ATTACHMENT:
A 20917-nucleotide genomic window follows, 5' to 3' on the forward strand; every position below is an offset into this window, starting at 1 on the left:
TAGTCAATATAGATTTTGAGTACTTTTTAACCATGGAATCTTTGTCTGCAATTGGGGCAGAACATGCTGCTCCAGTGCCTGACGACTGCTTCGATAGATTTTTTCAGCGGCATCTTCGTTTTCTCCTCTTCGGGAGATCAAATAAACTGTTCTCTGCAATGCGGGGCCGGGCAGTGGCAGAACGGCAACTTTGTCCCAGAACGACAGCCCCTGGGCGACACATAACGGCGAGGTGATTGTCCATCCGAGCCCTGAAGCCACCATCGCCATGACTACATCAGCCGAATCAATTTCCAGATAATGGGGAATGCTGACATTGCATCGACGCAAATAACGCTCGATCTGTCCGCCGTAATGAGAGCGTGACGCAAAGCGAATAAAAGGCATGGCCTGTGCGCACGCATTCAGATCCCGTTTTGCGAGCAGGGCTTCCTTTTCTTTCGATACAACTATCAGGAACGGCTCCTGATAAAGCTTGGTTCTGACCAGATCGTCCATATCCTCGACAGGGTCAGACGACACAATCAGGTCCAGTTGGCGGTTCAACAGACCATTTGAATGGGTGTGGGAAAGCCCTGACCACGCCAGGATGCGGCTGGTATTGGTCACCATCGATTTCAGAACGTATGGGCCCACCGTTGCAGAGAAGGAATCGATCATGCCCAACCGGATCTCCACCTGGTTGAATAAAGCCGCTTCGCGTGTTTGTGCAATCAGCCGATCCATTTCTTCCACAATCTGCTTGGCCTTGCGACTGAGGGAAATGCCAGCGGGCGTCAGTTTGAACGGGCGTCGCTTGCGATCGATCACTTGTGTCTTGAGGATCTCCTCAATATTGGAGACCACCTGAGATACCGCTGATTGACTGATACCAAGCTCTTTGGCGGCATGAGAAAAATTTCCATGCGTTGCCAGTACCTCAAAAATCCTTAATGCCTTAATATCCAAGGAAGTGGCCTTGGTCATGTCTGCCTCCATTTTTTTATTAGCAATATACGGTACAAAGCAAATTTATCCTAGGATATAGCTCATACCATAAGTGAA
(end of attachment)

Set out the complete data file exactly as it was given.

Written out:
A 20917-nucleotide genomic window follows, 5' to 3' on the forward strand; every position below is an offset into this window, starting at 1 on the left:
TAGTCAATATAGATTTTGAGTACTTTTTAACCATGGAATCTTTGTCTGCAATTGGGGCAGAACATGCTGCTCCAGTGCCTGACGACTGCTTCGATAGATTTTTTCAGCGGCATCTTCGTTTTCTCCTCTTCGGGAGATCAAATAAACTGTTCTCTGCAATGCGGGGCCGGGCAGTGGCAGAACGGCAACTTTGTCCCAGAACGACAGCCCCTGGGCGACACATAACGGCGAGGTGATTGTCCATCCGAGCCCTGAAGCCACCATCGCCATGACTACATCAGCCGAATCAATTTCCAGATAATGGGGAATGCTGACATTGCATCGACGCAAATAACGCTCGATCTGTCCGCCGTAATGAGAGCGTGACGCAAAGCGAATAAAAGGCATGGCCTGTGCGCACGCATTCAGATCCCGTTTTGCGAGCAGGGCTTCCTTTTCTTTCGATACAACTATCAGGAACGGCTCCTGATAAAGCTTGGTTCTGACCAGATCGTCCATATCCTCGACAGGGTCAGACGACACAATCAGGTCCAGTTGGCGGTTCAACAGACCATTTGAATGGGTGTGGGAAAGCCCTGACCACGCCAGGATGCGGCTGGTATTGGTCACCATCGATTTCAGAACGTATGGGCCCACCGTTGCAGAGAAGGAATCGATCATGCCCAACCGGATCTCCACCTGGTTGAATAAAGCCGCTTCGCGTGTTTGTGCAATCAGCCGATCCATTTCTTCCACAATCTGCTTGGCCTTGCGACTGAGGGAAATGCCAGCGGGCGTCAGTTTGAACGGGCGTCGCTTGCGATCGATCACTTGTGTCTTGAGGATCTCCTCAATATTGGAGACCACCTGAGATACCGCTGATTGACTGATACCAAGCTCTTTGGCGGCATGAGAAAAATTTCCATGCGTTGCCAGTACCTCAAAAATCCTTAATGCCTTAATATCCAAGGAAGTGGCCTTGGTCATGTCTGCCTCCATTTTTTTATTAGCAATATACGGTACAAAGCAAATTTATCCTAGGATATAGCTCATACCATAAGTGAA